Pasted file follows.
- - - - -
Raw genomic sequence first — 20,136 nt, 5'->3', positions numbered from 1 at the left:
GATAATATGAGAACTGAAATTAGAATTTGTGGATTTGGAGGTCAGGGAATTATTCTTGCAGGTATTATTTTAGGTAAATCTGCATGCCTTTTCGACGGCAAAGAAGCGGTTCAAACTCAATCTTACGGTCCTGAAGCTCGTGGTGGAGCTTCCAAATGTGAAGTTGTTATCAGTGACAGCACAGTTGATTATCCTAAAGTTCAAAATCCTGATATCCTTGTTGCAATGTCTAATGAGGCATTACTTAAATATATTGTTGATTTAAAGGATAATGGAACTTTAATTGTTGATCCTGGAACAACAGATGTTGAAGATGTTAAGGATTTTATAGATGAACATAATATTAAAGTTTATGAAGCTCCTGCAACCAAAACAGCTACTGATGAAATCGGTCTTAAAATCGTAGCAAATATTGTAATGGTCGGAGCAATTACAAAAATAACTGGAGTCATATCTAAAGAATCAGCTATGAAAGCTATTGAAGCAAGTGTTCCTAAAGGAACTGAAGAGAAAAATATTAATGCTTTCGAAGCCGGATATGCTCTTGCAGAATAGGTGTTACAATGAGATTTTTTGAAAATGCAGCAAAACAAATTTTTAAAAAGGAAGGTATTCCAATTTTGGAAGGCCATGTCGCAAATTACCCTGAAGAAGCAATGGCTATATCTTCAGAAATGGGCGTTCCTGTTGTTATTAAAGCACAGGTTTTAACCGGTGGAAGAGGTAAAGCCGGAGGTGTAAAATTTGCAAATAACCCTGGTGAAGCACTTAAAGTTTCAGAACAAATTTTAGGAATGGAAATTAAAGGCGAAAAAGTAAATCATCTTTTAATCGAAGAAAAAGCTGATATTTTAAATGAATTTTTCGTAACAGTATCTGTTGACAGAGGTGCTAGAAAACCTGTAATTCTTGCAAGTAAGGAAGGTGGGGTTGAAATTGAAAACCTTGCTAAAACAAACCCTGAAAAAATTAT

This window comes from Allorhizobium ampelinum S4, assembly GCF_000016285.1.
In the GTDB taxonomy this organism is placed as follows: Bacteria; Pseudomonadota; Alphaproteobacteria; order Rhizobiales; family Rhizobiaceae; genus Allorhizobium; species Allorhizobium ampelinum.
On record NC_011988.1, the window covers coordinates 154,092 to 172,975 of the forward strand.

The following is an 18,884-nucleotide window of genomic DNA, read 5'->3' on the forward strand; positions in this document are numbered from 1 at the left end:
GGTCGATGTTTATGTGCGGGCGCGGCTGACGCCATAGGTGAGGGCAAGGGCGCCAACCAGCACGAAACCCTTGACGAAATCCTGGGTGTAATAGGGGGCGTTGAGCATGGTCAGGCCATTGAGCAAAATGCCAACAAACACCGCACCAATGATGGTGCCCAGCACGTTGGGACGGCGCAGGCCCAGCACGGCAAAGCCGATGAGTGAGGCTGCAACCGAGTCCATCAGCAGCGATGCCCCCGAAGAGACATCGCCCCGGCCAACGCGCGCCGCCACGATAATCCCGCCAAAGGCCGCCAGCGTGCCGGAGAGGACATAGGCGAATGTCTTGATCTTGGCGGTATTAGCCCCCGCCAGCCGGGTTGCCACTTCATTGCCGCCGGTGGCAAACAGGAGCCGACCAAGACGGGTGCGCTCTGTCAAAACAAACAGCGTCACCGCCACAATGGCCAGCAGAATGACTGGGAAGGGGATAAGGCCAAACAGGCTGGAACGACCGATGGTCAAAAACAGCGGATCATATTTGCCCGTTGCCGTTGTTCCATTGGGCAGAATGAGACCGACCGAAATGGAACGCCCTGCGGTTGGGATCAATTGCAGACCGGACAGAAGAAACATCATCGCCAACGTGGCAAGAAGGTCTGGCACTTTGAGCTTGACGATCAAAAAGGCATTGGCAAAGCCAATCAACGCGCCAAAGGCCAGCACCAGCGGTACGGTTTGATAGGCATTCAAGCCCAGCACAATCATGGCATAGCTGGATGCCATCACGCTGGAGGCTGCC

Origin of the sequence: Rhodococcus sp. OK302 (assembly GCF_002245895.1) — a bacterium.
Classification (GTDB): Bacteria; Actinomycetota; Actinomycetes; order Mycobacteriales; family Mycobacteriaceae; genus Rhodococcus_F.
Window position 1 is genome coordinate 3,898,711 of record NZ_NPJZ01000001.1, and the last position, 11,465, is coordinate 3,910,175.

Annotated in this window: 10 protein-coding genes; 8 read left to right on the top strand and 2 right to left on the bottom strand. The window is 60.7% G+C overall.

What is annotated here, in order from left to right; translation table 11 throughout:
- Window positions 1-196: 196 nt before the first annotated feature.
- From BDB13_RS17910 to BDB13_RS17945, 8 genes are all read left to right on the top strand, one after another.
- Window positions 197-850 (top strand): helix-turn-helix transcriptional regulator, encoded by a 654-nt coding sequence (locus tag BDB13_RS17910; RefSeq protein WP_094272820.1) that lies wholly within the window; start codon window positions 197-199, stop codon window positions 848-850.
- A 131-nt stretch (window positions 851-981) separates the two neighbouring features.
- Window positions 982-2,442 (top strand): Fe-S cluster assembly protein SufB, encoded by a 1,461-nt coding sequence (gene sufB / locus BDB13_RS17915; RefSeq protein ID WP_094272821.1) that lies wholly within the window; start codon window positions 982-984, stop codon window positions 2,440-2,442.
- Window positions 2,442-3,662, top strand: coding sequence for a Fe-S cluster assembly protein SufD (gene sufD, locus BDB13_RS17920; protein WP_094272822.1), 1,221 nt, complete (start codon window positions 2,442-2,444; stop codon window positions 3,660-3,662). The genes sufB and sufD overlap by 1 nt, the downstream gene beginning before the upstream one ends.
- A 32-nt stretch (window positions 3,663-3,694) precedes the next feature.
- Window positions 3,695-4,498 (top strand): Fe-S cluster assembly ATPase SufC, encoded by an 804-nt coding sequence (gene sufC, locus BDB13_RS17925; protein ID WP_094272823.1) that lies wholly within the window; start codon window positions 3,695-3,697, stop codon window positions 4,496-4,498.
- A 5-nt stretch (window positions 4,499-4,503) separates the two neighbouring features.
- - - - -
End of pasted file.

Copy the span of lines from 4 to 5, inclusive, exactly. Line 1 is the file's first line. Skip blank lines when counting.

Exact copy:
In the GTDB taxonomy this organism is placed as follows: Bacteria; Pseudomonadota; Alphaproteobacteria; order Rhizobiales; family Rhizobiaceae; genus Allorhizobium; species Allorhizobium ampelinum.
On record NC_011988.1, the window covers coordinates 154,092 to 172,975 of the forward strand.